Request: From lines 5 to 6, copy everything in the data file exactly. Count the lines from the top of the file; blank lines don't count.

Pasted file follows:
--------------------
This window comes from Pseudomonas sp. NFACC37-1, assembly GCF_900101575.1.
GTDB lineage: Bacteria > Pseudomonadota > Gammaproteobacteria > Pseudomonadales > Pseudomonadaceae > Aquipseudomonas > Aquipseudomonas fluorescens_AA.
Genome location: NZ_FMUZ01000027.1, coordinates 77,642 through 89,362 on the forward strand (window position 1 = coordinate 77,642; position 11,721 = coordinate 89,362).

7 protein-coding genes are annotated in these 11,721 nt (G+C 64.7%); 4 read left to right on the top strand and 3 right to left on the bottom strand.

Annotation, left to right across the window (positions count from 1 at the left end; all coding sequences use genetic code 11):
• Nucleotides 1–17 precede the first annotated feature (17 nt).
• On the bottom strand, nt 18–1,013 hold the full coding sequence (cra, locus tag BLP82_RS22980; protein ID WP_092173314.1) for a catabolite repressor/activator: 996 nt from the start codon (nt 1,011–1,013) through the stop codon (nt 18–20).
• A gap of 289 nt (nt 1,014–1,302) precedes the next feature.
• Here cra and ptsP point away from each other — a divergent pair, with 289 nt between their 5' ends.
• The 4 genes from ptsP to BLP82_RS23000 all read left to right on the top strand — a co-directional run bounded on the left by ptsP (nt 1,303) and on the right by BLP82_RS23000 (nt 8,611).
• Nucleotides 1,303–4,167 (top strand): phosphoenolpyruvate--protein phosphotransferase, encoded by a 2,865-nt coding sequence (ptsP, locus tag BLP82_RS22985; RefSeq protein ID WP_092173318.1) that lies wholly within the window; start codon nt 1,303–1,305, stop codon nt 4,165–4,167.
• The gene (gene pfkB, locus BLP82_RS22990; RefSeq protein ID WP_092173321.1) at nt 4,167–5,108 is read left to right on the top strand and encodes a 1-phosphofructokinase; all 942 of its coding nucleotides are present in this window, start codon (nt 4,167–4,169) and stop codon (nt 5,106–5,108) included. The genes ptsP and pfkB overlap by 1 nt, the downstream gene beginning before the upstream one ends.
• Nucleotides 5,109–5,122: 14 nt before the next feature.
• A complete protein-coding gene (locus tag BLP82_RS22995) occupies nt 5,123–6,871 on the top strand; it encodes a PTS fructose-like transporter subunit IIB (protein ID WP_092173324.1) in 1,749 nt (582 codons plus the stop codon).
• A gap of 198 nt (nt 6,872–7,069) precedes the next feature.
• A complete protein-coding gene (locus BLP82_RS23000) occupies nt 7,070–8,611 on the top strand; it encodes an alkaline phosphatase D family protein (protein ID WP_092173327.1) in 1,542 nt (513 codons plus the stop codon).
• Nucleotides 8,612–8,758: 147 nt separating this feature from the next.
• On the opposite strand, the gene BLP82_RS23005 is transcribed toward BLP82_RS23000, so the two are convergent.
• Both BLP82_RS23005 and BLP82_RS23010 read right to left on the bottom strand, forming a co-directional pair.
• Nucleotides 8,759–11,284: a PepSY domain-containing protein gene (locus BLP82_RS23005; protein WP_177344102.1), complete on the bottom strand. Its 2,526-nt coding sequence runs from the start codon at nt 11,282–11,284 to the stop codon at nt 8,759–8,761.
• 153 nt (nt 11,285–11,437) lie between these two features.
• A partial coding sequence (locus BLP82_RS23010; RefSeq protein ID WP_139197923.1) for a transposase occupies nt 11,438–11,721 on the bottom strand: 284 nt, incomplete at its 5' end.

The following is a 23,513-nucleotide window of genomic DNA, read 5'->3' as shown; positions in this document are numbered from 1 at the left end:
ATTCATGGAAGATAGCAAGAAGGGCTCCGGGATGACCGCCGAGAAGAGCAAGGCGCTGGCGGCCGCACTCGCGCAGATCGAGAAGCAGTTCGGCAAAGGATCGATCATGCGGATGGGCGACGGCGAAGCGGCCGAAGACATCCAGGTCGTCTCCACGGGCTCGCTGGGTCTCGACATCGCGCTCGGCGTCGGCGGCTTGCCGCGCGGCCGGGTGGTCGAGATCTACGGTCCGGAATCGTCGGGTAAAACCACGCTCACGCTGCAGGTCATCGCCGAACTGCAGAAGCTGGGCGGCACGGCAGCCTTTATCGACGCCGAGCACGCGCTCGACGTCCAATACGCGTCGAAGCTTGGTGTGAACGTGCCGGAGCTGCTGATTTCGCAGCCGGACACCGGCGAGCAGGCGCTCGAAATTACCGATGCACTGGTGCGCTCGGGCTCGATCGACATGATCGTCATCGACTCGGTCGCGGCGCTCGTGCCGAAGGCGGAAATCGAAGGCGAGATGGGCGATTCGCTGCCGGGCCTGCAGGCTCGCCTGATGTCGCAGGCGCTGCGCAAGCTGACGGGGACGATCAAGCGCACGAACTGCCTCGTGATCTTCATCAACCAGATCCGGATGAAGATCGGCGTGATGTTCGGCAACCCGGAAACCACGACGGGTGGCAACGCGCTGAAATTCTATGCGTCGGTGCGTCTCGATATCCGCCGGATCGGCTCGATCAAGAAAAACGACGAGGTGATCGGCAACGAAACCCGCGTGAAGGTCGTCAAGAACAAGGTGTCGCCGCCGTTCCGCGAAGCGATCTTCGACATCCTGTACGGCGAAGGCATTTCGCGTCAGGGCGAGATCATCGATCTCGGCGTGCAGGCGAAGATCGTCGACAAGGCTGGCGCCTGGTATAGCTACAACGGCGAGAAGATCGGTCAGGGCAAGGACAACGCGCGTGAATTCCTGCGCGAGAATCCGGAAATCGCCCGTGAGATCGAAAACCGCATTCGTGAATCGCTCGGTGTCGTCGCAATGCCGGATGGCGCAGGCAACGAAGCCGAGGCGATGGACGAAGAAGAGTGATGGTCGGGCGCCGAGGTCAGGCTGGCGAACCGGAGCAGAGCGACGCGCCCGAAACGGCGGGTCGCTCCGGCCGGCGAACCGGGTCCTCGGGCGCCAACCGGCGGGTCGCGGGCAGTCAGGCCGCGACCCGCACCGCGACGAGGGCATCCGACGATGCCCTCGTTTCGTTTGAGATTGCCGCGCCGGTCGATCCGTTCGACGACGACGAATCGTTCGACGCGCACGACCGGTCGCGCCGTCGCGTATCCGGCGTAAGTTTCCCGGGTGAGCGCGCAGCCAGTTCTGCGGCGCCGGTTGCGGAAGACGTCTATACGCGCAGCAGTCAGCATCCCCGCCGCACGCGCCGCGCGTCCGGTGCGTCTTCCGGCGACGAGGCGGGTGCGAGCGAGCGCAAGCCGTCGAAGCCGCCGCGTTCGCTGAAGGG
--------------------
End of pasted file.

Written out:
Annotation, left to right across the window (positions count from 1 at the left end; all coding sequences use genetic code 11):
• Nucleotides 1–17 precede the first annotated feature (17 nt).